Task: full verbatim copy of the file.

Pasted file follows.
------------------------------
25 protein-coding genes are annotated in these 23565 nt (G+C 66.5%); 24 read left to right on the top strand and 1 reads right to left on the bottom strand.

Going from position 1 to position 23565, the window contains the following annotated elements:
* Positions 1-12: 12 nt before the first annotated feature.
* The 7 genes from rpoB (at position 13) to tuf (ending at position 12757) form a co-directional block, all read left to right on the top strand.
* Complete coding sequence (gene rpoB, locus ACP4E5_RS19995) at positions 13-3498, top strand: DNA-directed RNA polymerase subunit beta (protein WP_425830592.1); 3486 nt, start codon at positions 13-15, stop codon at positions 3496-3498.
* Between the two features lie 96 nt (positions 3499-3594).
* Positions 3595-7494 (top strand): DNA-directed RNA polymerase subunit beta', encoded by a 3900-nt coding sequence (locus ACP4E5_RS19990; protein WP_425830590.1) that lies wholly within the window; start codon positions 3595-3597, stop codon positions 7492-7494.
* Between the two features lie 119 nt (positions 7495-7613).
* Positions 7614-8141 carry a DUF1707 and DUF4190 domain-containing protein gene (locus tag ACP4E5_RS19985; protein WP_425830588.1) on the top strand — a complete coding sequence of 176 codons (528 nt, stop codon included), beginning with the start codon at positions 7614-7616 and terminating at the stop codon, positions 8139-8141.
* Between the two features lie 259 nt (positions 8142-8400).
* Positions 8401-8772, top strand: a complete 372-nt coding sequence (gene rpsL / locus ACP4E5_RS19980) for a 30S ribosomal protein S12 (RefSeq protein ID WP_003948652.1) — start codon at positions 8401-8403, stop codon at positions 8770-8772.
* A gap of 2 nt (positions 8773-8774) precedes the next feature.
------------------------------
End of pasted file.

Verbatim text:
25 protein-coding genes are annotated in these 23565 nt (G+C 66.5%); 24 read left to right on the top strand and 1 reads right to left on the bottom strand.

Going from position 1 to position 23565, the window contains the following annotated elements:
* Positions 1-12: 12 nt before the first annotated feature.
* The 7 genes from rpoB (at position 13) to tuf (ending at position 12757) form a co-directional block, all read left to right on the top strand.
* Complete coding sequence (gene rpoB, locus ACP4E5_RS19995) at positions 13-3498, top strand: DNA-directed RNA polymerase subunit beta (protein WP_425830592.1); 3486 nt, start codon at positions 13-15, stop codon at positions 3496-3498.
* Between the two features lie 96 nt (positions 3499-3594).
* Positions 3595-7494 (top strand): DNA-directed RNA polymerase subunit beta', encoded by a 3900-nt coding sequence (locus ACP4E5_RS19990; protein WP_425830590.1) that lies wholly within the window; start codon positions 3595-3597, stop codon positions 7492-7494.
* Between the two features lie 119 nt (positions 7495-7613).
* Positions 7614-8141 carry a DUF1707 and DUF4190 domain-containing protein gene (locus tag ACP4E5_RS19985; protein WP_425830588.1) on the top strand — a complete coding sequence of 176 codons (528 nt, stop codon included), beginning with the start codon at positions 7614-7616 and terminating at the stop codon, positions 8139-8141.
* Between the two features lie 259 nt (positions 8142-8400).
* Positions 8401-8772, top strand: a complete 372-nt coding sequence (gene rpsL / locus ACP4E5_RS19980) for a 30S ribosomal protein S12 (RefSeq protein ID WP_003948652.1) — start codon at positions 8401-8403, stop codon at positions 8770-8772.
* A gap of 2 nt (positions 8773-8774) precedes the next feature.